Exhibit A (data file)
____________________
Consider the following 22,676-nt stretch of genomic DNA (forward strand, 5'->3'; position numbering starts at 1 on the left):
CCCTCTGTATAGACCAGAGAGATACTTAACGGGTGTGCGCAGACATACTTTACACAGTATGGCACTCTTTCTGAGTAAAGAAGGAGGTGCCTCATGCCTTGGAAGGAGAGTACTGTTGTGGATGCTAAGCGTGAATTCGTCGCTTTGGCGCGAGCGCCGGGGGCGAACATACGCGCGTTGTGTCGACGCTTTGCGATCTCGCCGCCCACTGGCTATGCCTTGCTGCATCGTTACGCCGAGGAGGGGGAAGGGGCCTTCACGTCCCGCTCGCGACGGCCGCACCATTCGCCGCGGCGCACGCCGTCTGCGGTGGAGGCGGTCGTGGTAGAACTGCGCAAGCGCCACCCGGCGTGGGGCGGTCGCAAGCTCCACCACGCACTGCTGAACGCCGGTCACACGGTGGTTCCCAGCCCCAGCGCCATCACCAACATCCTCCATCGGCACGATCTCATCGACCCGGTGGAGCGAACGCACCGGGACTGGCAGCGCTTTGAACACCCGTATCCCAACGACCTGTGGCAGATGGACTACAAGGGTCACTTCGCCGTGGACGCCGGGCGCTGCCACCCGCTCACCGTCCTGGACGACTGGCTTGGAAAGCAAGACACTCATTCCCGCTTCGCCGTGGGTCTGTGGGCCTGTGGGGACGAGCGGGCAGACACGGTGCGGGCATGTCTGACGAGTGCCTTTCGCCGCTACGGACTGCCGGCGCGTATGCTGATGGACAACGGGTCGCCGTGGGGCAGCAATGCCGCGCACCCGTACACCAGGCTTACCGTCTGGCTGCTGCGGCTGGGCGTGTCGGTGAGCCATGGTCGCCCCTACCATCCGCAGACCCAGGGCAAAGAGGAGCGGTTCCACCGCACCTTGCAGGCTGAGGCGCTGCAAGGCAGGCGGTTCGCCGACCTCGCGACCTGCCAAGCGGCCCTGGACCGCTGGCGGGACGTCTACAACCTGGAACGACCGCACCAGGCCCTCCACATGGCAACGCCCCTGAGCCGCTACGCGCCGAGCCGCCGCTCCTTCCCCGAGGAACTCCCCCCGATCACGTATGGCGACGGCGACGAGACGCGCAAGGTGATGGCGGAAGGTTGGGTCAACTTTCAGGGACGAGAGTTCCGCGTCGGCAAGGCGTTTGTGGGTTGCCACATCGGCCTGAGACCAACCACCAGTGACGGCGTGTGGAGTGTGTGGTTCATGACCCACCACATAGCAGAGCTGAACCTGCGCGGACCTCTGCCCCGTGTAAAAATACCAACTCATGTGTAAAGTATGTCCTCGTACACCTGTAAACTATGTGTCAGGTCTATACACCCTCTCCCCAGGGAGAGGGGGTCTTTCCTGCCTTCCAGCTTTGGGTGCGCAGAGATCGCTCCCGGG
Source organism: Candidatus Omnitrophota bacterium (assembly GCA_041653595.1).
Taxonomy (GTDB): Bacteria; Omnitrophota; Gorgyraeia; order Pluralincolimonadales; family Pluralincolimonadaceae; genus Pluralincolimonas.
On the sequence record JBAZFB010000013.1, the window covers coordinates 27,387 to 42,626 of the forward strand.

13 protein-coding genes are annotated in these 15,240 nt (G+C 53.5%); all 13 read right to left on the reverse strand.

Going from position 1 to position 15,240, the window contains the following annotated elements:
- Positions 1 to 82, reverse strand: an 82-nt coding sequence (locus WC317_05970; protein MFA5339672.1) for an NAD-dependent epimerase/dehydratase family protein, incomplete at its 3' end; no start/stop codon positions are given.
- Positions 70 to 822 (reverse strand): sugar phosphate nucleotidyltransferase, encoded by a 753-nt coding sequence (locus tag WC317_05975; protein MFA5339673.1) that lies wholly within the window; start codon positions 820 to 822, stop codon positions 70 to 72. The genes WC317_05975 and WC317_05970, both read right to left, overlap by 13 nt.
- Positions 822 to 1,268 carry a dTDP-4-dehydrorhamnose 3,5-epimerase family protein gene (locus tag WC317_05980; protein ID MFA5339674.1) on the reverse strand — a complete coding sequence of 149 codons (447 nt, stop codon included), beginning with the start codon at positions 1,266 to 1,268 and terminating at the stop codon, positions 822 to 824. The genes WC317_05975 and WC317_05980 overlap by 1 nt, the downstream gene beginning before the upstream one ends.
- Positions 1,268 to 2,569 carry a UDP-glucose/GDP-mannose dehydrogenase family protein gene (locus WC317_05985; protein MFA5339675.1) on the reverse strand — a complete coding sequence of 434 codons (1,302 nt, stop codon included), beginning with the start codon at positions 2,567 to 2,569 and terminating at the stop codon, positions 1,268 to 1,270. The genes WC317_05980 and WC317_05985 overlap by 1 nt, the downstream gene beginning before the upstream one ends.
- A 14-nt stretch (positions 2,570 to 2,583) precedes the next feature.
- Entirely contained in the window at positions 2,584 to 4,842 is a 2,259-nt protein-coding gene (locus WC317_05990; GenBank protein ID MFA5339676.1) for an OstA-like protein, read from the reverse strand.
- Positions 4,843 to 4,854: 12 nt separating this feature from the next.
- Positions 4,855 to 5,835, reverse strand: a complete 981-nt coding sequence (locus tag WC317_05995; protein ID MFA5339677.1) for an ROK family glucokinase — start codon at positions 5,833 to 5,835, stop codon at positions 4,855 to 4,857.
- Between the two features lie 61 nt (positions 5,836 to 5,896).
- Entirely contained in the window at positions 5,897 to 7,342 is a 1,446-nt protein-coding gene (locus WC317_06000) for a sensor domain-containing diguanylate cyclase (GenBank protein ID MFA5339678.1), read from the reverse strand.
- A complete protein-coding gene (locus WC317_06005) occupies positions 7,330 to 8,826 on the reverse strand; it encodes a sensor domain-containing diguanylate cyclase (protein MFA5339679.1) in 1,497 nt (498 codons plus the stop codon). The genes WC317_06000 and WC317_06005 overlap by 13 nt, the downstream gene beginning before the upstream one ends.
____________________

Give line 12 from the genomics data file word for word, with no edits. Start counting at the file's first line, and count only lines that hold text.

- A 14-nt stretch (positions 2,570 to 2,583) precedes the next feature.